In new climates, there are new opportunities and new challenges. And these involve a heck of a lot of little things that need to be attached properly to other similarly little things, or (at the very least) given slight variation between varied biomes. The Arctic Dodo for instance:
Take farming, for another example. What can you grow where? Wait no – it’s not that simple. Wrong question. As a developer, I’m not playing the game, I’m making the game. Try again: How do we control the unlocking of the crop field placement buttons and what feedback do we give if they are locked due to some condition? Then we must handle the same question for cooking recipes which are also locked or unlocked per-biome. Turns out the latter is essentially done and required only minor data entry while the former required a slight expansion to how we define field locking/unlocking.
For the sake of sanity, sets of agricultural products are set to one of four climate zones (cold, temperate, desert, tropical) rather than per-biome. These climate zones can be used to influence all sorts of other things, like events to … well, just about anything. We can talk more about balance in that regard when we get there. To restate our assumptions, here’s the hierarchy:
Climate Zone > Biome > Subbiome
In the shot above, our climate zone is “cold”, the biome is “tundra”, and the subbiome is “tundra plain”. You can grow cabbage there, but we may make that a bit more punishing. (Tundra is the traditional “hard mode” in Dwarf Fortress, after all.)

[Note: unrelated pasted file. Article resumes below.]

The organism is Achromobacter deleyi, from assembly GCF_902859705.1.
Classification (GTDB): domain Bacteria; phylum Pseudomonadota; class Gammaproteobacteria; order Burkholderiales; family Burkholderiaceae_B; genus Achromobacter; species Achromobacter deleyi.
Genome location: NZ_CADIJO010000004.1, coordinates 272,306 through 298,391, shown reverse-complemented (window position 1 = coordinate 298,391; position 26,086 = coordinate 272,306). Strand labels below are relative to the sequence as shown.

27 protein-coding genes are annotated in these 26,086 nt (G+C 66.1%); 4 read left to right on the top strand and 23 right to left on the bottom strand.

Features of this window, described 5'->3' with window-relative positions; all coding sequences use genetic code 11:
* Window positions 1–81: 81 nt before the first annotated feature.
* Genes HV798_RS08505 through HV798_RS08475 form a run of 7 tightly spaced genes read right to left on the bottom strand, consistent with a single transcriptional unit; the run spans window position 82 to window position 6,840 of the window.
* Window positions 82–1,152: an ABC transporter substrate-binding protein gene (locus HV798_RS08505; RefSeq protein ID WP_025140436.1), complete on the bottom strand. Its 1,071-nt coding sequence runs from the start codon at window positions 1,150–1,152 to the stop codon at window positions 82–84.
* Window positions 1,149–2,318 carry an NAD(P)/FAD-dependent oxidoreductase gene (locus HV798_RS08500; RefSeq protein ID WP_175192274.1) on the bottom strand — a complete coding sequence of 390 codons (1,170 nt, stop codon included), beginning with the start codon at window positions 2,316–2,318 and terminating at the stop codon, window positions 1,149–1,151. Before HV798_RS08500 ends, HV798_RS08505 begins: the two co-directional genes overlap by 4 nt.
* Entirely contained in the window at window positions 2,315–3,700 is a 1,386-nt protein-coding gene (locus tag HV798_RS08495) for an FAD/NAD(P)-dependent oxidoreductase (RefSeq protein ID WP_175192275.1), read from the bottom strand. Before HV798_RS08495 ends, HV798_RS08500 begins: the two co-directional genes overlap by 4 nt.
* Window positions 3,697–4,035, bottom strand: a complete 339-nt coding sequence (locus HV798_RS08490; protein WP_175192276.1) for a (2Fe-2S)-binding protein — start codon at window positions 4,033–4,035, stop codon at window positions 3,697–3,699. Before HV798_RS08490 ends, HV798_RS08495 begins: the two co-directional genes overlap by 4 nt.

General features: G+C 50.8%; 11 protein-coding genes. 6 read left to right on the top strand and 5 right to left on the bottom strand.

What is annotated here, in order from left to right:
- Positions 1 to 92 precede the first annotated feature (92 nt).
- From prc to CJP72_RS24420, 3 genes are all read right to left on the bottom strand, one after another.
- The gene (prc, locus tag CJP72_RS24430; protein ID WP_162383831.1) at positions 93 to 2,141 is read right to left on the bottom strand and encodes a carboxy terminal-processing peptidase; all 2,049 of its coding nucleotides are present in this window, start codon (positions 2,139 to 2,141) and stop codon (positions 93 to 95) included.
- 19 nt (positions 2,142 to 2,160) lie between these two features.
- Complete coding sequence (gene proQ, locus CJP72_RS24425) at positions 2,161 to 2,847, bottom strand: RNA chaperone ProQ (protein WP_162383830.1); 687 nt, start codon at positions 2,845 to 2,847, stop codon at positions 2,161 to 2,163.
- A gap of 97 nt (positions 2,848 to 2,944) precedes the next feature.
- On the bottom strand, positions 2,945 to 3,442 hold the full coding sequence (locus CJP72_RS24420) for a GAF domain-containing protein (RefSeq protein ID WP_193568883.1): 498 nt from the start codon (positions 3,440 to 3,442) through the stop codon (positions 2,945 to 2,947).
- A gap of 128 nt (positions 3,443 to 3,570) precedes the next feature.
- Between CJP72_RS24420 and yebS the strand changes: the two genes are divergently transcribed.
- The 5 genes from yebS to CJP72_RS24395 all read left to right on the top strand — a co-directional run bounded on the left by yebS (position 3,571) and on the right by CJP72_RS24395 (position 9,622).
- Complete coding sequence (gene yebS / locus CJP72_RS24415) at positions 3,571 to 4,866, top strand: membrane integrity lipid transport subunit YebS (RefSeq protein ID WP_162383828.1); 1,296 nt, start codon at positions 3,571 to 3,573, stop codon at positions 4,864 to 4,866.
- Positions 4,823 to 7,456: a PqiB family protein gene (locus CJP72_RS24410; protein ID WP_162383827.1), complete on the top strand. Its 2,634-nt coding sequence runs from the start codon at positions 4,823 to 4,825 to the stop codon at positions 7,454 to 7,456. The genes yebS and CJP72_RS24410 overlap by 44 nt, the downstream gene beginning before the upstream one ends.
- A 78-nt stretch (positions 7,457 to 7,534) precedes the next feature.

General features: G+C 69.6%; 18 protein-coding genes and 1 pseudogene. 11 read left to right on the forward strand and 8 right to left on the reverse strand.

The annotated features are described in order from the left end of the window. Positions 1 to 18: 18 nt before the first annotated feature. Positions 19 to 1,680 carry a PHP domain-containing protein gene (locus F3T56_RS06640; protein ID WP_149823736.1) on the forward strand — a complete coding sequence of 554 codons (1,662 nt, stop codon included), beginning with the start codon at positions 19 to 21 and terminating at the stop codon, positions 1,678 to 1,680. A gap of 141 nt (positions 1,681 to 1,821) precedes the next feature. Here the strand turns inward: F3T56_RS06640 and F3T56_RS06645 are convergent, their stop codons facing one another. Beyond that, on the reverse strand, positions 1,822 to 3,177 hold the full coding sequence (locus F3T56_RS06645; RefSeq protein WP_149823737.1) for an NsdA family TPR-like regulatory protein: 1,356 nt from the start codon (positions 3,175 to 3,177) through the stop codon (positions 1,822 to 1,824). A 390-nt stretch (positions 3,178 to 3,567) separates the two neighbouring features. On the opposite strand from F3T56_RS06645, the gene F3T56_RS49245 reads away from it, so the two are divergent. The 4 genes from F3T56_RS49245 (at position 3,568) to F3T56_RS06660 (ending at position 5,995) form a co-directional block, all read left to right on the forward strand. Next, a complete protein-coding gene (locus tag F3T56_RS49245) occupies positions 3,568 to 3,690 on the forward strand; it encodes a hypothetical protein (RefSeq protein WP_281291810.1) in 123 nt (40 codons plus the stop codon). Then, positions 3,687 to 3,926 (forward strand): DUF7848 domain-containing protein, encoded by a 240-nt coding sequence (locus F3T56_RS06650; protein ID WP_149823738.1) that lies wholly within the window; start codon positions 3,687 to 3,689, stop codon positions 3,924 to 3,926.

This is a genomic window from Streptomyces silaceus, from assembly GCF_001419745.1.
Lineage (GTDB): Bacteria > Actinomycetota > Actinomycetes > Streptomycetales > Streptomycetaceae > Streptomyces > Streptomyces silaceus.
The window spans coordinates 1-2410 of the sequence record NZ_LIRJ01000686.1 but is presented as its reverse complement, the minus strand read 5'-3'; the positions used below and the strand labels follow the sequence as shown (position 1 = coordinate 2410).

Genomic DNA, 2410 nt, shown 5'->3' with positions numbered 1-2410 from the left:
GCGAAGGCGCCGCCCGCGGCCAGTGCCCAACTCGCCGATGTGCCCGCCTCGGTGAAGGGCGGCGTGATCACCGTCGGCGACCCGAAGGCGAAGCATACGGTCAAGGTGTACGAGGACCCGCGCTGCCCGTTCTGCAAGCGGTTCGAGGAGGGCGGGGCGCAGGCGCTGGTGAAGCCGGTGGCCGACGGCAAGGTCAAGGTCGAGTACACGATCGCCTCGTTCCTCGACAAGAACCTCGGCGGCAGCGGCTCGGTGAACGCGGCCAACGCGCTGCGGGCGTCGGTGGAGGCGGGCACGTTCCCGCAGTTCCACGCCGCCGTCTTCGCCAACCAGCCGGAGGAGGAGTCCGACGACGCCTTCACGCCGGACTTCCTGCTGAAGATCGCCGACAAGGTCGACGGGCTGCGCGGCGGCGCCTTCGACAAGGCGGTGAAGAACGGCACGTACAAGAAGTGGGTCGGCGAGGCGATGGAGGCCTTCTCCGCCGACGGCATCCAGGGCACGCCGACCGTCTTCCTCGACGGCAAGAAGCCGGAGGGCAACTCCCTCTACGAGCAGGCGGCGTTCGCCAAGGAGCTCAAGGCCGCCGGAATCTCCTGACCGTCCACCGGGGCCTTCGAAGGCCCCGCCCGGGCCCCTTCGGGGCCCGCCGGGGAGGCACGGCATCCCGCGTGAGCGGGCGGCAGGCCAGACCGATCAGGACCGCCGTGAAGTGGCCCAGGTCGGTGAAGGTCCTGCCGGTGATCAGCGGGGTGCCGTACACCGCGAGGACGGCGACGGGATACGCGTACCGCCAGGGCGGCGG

So, what else do biomes – subbiomes, rather – need? They all need more or less uniquely identifiable ground textures that match their biome set, so a whole lot of those were created using existing textures as a base. These have to be checked against the nature objects which appear in the biome to ensure they fit together in a way that creates an identifiable theme. Oh, and then said set of nature objects needs to created per-subbiome and also ensured to be unique and identifiable.
So we try to have some more or less unique trees, shrubs, flowers, animals, and/or forageables. When you see a patch of sub-biome, you should always be able to say “Ah-ha! Baobabs plus yellow bamboo with prominent rock outcroppings populated by the reticent yet lovable Scrub Tortoise? Tropical dry forest. All the way.”
Populating the new biomes is a thousand small details, and it’s going to take a few iterations to get them all playing properly with one another. There’s also a tremendous amount of previously unseen content going in, so I’m sure players new and old will get a kick seeing the assets we’ve been sitting on for so long. Like a clutch of warm eggs, pulsing with inner life, but not life as we know it…
… Turns out I shouldn’t talk about the eggs. Ignore all that. Here, have some more biome shots!
Explore these places and more in the next experimental, Alpha 49B. I have a feeling that it’ll be out very soon.